WHY DO WE PROCRASTINATE—AND WHAT
CAN WE DO ABOUT IT?
“Procrastination is something best put off until tomorrow. “
—SIR GERALD F. VAUGHAN, CONSERVATIVE MP
I put this chapter off until very late in the book (“ahem”), but let's get to the heart of the matter: procrastination.
Why do we find it so easy to mismanage time? Why do we avoid taking the steps that would help us achieve the goals we set for ourselves?
We use the word procrastination to describe this behavior, but the term's misleading. We don't procrastinate because we're some strange animal known as a procrastinator. We procrastinate for reasons. If we don't figure out why we're procrastinating, it's going to be very hard for us to overcome it.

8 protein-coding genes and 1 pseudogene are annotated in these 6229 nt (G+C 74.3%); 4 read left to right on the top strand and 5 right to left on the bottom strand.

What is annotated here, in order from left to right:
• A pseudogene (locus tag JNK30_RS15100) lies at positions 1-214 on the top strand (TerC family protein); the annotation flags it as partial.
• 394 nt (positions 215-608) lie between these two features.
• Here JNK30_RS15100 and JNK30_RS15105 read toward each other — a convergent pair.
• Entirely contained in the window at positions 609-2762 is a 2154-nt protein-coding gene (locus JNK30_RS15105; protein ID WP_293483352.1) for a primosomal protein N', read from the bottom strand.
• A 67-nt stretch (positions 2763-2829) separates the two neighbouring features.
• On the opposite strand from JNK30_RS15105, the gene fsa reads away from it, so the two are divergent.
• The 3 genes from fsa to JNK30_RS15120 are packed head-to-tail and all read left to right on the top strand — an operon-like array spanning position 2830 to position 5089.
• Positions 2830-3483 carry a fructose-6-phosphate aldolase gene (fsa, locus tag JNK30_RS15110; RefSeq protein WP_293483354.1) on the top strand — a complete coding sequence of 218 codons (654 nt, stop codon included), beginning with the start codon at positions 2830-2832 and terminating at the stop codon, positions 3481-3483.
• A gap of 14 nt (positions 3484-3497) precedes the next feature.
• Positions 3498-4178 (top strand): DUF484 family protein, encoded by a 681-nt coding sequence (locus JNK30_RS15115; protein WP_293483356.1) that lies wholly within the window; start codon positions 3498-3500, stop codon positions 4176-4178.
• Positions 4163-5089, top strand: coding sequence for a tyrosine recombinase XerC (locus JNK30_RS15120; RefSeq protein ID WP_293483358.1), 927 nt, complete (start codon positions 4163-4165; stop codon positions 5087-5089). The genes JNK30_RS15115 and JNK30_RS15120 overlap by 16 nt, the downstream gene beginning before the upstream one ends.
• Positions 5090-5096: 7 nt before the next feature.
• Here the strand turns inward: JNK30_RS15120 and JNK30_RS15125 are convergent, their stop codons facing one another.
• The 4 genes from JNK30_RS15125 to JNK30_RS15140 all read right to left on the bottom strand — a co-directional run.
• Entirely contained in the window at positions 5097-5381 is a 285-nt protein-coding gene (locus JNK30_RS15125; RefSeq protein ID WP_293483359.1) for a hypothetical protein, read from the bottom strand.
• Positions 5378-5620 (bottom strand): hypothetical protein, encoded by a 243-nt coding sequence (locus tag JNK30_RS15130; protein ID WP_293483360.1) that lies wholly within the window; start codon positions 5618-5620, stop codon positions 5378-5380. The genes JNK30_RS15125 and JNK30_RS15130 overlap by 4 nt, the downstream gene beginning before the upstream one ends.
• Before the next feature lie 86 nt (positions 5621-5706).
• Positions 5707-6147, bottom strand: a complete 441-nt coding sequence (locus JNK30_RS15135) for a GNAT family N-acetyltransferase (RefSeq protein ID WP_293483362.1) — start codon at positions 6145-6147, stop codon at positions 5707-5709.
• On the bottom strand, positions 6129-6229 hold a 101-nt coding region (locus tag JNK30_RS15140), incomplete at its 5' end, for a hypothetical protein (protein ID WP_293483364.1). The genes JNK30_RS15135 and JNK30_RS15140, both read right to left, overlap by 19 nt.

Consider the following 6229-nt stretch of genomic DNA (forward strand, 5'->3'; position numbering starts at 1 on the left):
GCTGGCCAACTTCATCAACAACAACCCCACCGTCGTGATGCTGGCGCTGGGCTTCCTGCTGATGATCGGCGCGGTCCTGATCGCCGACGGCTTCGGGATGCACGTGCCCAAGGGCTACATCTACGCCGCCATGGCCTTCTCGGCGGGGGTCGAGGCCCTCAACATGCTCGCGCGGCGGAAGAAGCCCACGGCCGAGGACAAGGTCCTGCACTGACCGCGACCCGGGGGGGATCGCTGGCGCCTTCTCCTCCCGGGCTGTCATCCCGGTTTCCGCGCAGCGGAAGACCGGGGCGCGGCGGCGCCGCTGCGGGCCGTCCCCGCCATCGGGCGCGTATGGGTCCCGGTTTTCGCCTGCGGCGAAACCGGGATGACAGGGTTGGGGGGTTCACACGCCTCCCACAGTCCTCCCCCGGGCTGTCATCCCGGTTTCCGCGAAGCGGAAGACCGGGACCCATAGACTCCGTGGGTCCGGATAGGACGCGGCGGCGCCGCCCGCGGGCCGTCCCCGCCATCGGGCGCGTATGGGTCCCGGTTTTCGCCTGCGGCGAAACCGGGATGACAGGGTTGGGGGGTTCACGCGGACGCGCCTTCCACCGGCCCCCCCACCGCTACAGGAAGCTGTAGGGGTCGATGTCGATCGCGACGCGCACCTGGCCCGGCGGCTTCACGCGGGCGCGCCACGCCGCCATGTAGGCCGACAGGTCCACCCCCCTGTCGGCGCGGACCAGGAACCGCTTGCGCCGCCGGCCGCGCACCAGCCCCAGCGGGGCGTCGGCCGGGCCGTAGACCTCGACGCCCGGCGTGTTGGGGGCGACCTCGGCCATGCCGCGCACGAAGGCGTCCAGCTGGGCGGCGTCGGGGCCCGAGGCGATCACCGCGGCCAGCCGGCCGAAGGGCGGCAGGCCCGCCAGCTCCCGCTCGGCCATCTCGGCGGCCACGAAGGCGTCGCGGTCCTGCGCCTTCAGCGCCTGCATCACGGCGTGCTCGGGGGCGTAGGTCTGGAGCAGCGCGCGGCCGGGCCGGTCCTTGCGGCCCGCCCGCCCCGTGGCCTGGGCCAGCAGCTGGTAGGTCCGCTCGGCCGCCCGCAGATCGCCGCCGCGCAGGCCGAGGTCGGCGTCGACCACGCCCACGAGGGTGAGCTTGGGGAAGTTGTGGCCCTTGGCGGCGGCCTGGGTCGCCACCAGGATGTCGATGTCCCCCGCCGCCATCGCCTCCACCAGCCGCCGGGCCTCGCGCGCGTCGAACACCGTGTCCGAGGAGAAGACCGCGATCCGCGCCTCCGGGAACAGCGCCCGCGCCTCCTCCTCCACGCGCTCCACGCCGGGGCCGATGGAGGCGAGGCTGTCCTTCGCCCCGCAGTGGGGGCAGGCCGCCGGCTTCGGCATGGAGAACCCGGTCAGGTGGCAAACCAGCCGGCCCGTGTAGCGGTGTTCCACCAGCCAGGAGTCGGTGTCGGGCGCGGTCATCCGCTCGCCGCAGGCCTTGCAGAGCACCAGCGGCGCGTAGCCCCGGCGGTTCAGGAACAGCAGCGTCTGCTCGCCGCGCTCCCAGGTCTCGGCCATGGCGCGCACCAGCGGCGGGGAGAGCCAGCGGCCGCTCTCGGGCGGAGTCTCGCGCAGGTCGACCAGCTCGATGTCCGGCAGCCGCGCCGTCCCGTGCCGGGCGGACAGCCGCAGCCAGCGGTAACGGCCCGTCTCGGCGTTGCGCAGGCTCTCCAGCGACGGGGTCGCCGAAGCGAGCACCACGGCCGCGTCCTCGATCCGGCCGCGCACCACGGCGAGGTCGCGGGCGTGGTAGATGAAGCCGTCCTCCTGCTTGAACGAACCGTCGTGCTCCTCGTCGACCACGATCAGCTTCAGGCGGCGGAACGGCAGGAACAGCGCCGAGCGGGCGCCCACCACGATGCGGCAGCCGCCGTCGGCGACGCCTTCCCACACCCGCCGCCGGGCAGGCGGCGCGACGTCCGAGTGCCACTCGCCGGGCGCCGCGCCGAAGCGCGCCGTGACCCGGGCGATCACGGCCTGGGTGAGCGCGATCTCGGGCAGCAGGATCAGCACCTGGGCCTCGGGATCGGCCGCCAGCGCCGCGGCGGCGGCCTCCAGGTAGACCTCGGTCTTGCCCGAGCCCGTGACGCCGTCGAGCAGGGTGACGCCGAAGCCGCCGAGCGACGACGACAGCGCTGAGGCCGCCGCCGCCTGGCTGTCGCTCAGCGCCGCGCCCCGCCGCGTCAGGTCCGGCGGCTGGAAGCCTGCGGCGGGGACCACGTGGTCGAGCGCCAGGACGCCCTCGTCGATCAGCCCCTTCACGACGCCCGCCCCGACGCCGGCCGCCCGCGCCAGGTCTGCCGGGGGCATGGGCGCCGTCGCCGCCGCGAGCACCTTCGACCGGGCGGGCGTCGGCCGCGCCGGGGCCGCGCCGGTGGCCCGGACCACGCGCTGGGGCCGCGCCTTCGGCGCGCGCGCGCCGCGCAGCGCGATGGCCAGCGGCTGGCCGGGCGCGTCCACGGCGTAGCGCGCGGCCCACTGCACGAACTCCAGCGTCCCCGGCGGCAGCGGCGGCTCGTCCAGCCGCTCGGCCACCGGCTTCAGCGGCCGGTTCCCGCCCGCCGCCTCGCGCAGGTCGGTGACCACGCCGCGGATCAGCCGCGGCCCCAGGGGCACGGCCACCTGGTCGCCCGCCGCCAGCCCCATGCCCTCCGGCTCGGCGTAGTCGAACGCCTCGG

Let's first establish what procrastination is and what it is not. The tasks that make up your to-do list normally have different amounts of importance or value attached to them. If you're putting off doing tasks that are essentially pretty worthless, that's not procrastination—that's just good sense. If a job isn't worth doing in the first place, don't do it well and don't do it badly—just don't do it.
That leaves us with important tasks. Some of the important tasks we get to pretty quickly, usually because there's time pressure or the possibility of instant reward. But the tasks that will make your life dramatically better five